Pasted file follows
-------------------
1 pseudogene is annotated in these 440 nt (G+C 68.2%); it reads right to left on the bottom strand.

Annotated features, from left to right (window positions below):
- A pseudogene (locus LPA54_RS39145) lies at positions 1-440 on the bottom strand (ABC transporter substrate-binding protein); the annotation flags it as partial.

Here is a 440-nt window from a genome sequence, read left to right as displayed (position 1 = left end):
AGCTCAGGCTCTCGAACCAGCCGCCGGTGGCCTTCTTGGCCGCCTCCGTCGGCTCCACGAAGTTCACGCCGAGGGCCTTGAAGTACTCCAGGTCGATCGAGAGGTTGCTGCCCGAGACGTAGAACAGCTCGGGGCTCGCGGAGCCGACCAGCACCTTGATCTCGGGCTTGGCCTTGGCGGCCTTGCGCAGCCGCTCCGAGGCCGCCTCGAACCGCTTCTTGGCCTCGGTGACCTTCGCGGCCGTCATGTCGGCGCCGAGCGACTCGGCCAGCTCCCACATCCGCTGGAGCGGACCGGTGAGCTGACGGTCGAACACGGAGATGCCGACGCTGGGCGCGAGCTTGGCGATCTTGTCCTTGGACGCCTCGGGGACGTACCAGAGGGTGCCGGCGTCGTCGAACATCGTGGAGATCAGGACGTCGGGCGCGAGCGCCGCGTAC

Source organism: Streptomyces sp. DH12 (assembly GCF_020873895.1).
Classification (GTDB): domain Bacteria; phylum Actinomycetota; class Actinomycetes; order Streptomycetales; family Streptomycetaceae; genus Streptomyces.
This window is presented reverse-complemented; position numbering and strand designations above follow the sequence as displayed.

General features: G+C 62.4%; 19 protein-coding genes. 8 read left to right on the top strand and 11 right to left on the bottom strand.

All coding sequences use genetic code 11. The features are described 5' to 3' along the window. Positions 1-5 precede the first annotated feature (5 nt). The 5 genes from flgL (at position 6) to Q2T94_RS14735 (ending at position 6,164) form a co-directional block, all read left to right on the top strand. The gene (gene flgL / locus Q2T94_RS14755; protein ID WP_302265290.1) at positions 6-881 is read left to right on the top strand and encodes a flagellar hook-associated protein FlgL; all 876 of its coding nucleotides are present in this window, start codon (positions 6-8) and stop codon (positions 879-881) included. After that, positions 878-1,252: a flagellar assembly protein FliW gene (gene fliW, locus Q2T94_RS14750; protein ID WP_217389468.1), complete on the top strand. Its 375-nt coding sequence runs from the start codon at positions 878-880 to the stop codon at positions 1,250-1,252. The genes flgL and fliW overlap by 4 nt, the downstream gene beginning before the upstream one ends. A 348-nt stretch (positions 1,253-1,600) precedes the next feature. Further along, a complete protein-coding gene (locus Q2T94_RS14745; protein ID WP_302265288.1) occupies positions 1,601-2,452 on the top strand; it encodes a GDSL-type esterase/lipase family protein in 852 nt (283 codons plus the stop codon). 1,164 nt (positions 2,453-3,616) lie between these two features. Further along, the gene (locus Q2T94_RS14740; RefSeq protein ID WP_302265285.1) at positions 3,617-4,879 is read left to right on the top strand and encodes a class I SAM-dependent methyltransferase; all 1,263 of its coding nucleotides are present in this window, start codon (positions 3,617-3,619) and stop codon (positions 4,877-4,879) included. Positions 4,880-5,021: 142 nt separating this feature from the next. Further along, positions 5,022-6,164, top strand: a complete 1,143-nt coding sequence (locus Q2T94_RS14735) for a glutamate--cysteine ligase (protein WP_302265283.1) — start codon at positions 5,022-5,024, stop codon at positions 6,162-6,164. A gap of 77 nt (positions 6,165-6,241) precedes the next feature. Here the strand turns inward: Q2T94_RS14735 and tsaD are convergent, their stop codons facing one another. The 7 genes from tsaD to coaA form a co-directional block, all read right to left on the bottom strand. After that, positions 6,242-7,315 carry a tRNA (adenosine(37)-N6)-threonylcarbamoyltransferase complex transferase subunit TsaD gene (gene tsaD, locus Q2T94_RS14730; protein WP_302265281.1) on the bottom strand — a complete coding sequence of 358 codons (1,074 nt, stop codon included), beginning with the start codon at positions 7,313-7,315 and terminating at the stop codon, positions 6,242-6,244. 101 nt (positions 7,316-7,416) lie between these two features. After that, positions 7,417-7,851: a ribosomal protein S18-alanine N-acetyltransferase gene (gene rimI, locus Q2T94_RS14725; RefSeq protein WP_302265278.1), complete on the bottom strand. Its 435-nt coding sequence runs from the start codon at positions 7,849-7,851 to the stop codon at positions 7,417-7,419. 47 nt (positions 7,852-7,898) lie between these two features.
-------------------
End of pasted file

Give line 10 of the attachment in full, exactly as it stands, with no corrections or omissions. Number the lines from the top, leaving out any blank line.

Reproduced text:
All coding sequences use genetic code 11. The features are described 5' to 3' along the window. Positions 1-5 precede the first annotated feature (5 nt). The 5 genes from flgL (at position 6) to Q2T94_RS14735 (ending at position 6,164) form a co-directional block, all read left to right on the top strand. The gene (gene flgL / locus Q2T94_RS14755; protein ID WP_302265290.1) at positions 6-881 is read left to right on the top strand and encodes a flagellar hook-associated protein FlgL; all 876 of its coding nucleotides are present in this window, start codon (positions 6-8) and stop codon (positions 879-881) included. After that, positions 878-1,252: a flagellar assembly protein FliW gene (gene fliW, locus Q2T94_RS14750; protein ID WP_217389468.1), complete on the top strand. Its 375-nt coding sequence runs from the start codon at positions 878-880 to the stop codon at positions 1,250-1,252. The genes flgL and fliW overlap by 4 nt, the downstream gene beginning before the upstream one ends. A 348-nt stretch (positions 1,253-1,600) precedes the next feature. Further along, a complete protein-coding gene (locus Q2T94_RS14745; protein ID WP_302265288.1) occupies positions 1,601-2,452 on the top strand; it encodes a GDSL-type esterase/lipase family protein in 852 nt (283 codons plus the stop codon). 1,164 nt (positions 2,453-3,616) lie between these two features. Further along, the gene (locus Q2T94_RS14740; RefSeq protein ID WP_302265285.1) at positions 3,617-4,879 is read left to right on the top strand and encodes a class I SAM-dependent methyltransferase; all 1,263 of its coding nucleotides are present in this window, start codon (positions 3,617-3,619) and stop codon (positions 4,877-4,879) included. Positions 4,880-5,021: 142 nt separating this feature from the next. Further along, positions 5,022-6,164, top strand: a complete 1,143-nt coding sequence (locus Q2T94_RS14735) for a glutamate--cysteine ligase (protein WP_302265283.1) — start codon at positions 5,022-5,024, stop codon at positions 6,162-6,164. A gap of 77 nt (positions 6,165-6,241) precedes the next feature. Here the strand turns inward: Q2T94_RS14735 and tsaD are convergent, their stop codons facing one another. The 7 genes from tsaD to coaA form a co-directional block, all read right to left on the bottom strand. After that, positions 6,242-7,315 carry a tRNA (adenosine(37)-N6)-threonylcarbamoyltransferase complex transferase subunit TsaD gene (gene tsaD, locus Q2T94_RS14730; protein WP_302265281.1) on the bottom strand — a complete coding sequence of 358 codons (1,074 nt, stop codon included), beginning with the start codon at positions 7,313-7,315 and terminating at the stop codon, positions 6,242-6,244. 101 nt (positions 7,316-7,416) lie between these two features. After that, positions 7,417-7,851: a ribosomal protein S18-alanine N-acetyltransferase gene (gene rimI, locus Q2T94_RS14725; RefSeq protein WP_302265278.1), complete on the bottom strand. Its 435-nt coding sequence runs from the start codon at positions 7,849-7,851 to the stop codon at positions 7,417-7,419. 47 nt (positions 7,852-7,898) lie between these two features.